Reflection on Matthew 21:23-32 (17th Sunday after Pentecost)

Let us Pray: Everlasting God, you do everything possible for our spiritual growth and well-being, yet we so often choose the path of alienation and violence. Let us pray trustfully to the God who has loved us into being and cherished us all our lives. This we pray in Jesus name. Amen

 Matthew focuses on the nature, source, and consequences of Jesus’ power, that his power is of a different kind, a power that produces healing and reconciliation rather than alienation and violence. Should we also be focusing on Jesus’s power to bring us healing and reconciliation in our world today. Seems the world is intent upon power, power that is based on violence and alienation.  The Covid virus has brought out both good and bad in people.  People who continually question authority like the Chief priests did as they questioned the authority of Jesus. Then we have those who understand the authority and they show the desire to promote healing and reconciliation.  Apparently, “believing” requires making a decision about what kind of power is legitimate, Jesus’ power or that of our leaders. Only Jesus manifests a form of power that requires us to change our minds about the source, nature, and fruit of true power. Can we discern the nature and source of the powers that hold us in suspense? Can we distinguish the rewards of divine power in the midst of all that the powers of this world promise us? Where do you fit?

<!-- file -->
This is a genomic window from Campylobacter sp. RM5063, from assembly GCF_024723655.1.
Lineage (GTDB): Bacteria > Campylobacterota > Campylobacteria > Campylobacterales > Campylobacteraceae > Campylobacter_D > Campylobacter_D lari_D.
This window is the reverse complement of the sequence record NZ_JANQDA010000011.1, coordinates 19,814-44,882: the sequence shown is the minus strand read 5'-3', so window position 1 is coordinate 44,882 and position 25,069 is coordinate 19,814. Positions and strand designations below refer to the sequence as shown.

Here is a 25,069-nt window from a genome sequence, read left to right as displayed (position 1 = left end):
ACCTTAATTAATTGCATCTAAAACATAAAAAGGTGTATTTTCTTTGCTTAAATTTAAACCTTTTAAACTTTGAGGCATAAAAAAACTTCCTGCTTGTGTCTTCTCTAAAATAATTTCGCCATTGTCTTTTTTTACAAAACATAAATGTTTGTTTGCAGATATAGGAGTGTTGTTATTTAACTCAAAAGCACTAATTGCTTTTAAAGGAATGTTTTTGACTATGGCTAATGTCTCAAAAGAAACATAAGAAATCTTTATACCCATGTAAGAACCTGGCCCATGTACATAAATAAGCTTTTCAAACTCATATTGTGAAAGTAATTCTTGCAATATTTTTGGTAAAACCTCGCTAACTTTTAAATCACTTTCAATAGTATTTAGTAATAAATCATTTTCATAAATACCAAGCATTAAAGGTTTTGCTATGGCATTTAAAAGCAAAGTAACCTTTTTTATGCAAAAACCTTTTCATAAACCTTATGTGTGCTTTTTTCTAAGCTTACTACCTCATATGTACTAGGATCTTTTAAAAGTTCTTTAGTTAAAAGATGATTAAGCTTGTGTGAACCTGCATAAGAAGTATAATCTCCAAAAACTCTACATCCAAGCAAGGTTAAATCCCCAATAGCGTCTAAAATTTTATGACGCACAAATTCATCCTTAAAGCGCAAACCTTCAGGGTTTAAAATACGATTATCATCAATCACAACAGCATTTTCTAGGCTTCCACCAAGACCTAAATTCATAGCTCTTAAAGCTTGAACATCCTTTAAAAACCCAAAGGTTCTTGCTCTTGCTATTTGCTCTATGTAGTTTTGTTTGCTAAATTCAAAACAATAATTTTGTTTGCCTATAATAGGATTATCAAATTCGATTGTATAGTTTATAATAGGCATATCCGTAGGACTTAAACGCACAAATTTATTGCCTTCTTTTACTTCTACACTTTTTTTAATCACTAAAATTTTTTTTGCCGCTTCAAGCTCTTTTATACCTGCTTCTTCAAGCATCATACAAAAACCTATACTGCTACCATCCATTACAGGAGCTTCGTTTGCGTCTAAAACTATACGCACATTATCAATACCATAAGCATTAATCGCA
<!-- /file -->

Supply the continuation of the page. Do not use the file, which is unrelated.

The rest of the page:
Why in the situation did he bring up a parable of the two brothers? He did so because Jesus wanted to show the distinction between the two brothers about action versus word. He wanted to show that actions speak louder than words. He used this exchange to expose what the leaders really felt. What they really felt about John and about Jesus’s authority.  The chief priests’ and elders’ failure to believe and respond reveals the truth about where they stood and which brother they actually represent. The chief priests and elders respond in unison, “the first.” It is obvious that even though the son refused to work, the fact that he did, in the end, is far better than the son who agrees to work and never enters the vineyard. Jesus then uses the parable to draw the unmistakable conclusion that they, the chief priests, and elders, are the second son who has failed to do the father’s will. “You preach and preach, but you never practice the words you proclaim.”

One of the hardest things to admit is that we are more often like that second son than the first. After all, here we are sitting in the vineyard, preparing to go out to harvest the grapes. But as Christians, we can become blind to what God is doing in the world around us. We have little excitement about what God’s living Word and grace are doing in our community. Like the second brother we say that we are going to work in the vineyard, but instead of harvesting grapes we spend our time rearranging the stones along the path.

What are we doing as Christians? Do believe that God continues to do amazing things in the world? Do we hope and pray for God’s will to really be done here on earth among us? We have been authorized to do great and wonderful things in the world. Let us remember and believe that the Lord will provide, that nothing will ever separate us from God’s love, and that we have been called to work in the vineyard.

In the name of the Father, and of the son and of the Holy Spirit.  AMEN.

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